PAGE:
Yesterday I wrote about the use of microfluidics chips for imaging neuronal activity and the behaviour correlated with it in the nematode worm C. elegans, without going into too much detail about exactly what microfluidics is.
Microfluidics is a multidisciplinary field – a combination of chemistry, physics, engineering and biotechnology – which involves the manufacture of devices that contain sub-millimeter-sized channels and which can be used to control the movements of miniscule amounts of fluids (nano-, or even picoliters).
Starting in the 1990s, microfluidics began to revolutionize molecular biology, and the technology is today applied widely, in, for example, the manufacture of DNA microarrays. Microfluidics-based devices are now being used to diagnose diseases and to detect toxins or pathogens in both biological and non-biological samples.
And, because these chips can be to used manipulate such tiny amounts of fluids, they are now beginning to transform neuroscience too.
For example, microfluidic chips seem ideal for investigating processes such as cell migration and axon guidance, which involve concentration gradients of diffusible and substrate-bound chemical signals. (See Dan Rhoads‘s Ph.D. thesis; he links to a PDF of the introduction in this post.)
Larry Millet and his colleagues, of the University of Illinois at Urbana-Champaign, now report that they have used microfluidics devices to culture nerve cells. The devices consist of cell-sized chambers in which individual neurons can be grown in isolation. They therefore enabled the researchers to define and closely control the local environment in which the neurons were kept.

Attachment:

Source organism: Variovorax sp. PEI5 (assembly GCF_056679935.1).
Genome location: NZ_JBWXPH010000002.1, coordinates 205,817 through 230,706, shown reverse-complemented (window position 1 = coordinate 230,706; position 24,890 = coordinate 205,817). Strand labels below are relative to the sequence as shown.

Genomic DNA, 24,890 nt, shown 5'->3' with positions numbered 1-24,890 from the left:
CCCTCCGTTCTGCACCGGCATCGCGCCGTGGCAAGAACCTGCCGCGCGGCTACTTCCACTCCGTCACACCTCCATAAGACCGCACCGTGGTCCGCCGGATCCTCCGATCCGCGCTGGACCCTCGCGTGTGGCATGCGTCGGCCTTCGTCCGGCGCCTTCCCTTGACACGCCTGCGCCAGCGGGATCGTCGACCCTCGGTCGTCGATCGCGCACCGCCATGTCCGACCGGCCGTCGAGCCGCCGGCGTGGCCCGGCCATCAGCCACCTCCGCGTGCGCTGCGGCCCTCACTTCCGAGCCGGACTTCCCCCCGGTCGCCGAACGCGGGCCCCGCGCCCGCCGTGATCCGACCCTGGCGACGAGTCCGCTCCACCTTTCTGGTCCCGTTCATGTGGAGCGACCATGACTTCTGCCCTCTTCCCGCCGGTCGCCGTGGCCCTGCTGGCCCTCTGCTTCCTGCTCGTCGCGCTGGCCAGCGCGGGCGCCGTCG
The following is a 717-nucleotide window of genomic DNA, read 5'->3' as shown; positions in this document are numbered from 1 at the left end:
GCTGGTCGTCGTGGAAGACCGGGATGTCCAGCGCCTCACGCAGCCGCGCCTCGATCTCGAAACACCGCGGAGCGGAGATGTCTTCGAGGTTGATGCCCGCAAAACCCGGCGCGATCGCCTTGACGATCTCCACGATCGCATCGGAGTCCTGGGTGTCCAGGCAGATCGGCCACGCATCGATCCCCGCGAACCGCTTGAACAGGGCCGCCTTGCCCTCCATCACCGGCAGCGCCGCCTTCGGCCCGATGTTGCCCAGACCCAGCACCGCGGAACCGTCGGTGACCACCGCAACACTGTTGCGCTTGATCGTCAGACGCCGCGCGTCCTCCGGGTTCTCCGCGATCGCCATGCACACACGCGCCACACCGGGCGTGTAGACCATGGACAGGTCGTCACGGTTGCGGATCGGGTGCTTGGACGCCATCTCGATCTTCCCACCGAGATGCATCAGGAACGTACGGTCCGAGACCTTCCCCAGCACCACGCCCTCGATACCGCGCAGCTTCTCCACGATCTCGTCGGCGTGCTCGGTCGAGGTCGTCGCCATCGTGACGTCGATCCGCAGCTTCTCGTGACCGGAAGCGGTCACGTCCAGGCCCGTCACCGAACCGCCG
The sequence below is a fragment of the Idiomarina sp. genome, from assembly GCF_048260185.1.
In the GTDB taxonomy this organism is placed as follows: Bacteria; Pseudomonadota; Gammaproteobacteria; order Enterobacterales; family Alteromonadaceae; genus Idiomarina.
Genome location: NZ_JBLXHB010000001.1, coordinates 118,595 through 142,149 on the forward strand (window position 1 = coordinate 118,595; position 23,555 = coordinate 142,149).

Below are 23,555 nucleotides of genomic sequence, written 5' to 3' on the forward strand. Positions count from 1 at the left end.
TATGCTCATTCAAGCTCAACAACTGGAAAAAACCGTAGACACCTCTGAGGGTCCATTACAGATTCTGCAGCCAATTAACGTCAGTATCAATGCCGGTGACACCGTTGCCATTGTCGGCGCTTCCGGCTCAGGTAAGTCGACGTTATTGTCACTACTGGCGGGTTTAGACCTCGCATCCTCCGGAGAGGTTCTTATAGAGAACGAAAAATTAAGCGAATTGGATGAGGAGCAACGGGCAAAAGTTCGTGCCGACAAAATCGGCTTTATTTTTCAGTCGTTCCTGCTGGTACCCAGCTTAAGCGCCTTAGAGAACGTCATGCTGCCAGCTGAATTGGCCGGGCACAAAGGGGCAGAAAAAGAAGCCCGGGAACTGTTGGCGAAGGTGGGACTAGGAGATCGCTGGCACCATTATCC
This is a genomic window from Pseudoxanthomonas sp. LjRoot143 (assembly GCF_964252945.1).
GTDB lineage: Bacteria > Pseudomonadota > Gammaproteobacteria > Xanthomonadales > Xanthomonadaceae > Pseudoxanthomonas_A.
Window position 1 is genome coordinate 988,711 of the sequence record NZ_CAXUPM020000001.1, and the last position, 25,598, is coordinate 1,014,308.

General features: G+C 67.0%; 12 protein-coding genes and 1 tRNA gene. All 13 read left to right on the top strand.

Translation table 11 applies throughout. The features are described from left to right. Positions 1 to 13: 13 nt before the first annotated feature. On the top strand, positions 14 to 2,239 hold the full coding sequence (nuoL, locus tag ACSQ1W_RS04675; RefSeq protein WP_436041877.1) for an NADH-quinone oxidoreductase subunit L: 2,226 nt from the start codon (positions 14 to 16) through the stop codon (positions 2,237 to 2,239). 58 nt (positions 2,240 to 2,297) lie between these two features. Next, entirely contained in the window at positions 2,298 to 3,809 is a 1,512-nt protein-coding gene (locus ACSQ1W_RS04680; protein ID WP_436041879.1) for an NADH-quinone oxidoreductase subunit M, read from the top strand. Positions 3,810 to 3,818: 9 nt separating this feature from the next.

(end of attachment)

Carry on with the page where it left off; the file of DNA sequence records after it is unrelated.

The image at the top shows a hippocampal neuron from a newborn rat growing on such a device. Towards the top left, the dendrites of the cell can be seen aligning themselves along the edges of the channels in the chip.
Cultured cells need to be kept immersed in a medium containing growth factors and other substances. The cells take up these substances, so, with conventional cell culture techniques, the medium needs to be replaced regularly so that the cells remain alive.
Using the microfluidics chips they developed, Millet and his colleagues provided their cells with a continuous supply of growth medium. The cells therefore remained viable for much longer than they could have been if cultered by conventional means. They were also able to differentiate further, so that they more closely resembled mature neurons.
The cells cultured in these devices were completely isolated. Chips in which each cell is isolated in its own chamber, but is in close proximity to the cells in adjacent chambers, would enable researchers to investigate cell-to-cell signalling, and other neuronal processes, in unprecedented detail.
Millet, L. J., et al. (2007). Microfluidics devices for culturing primary mammalian neurons at low densities. Lab Chip 7: 987-994. [Full text]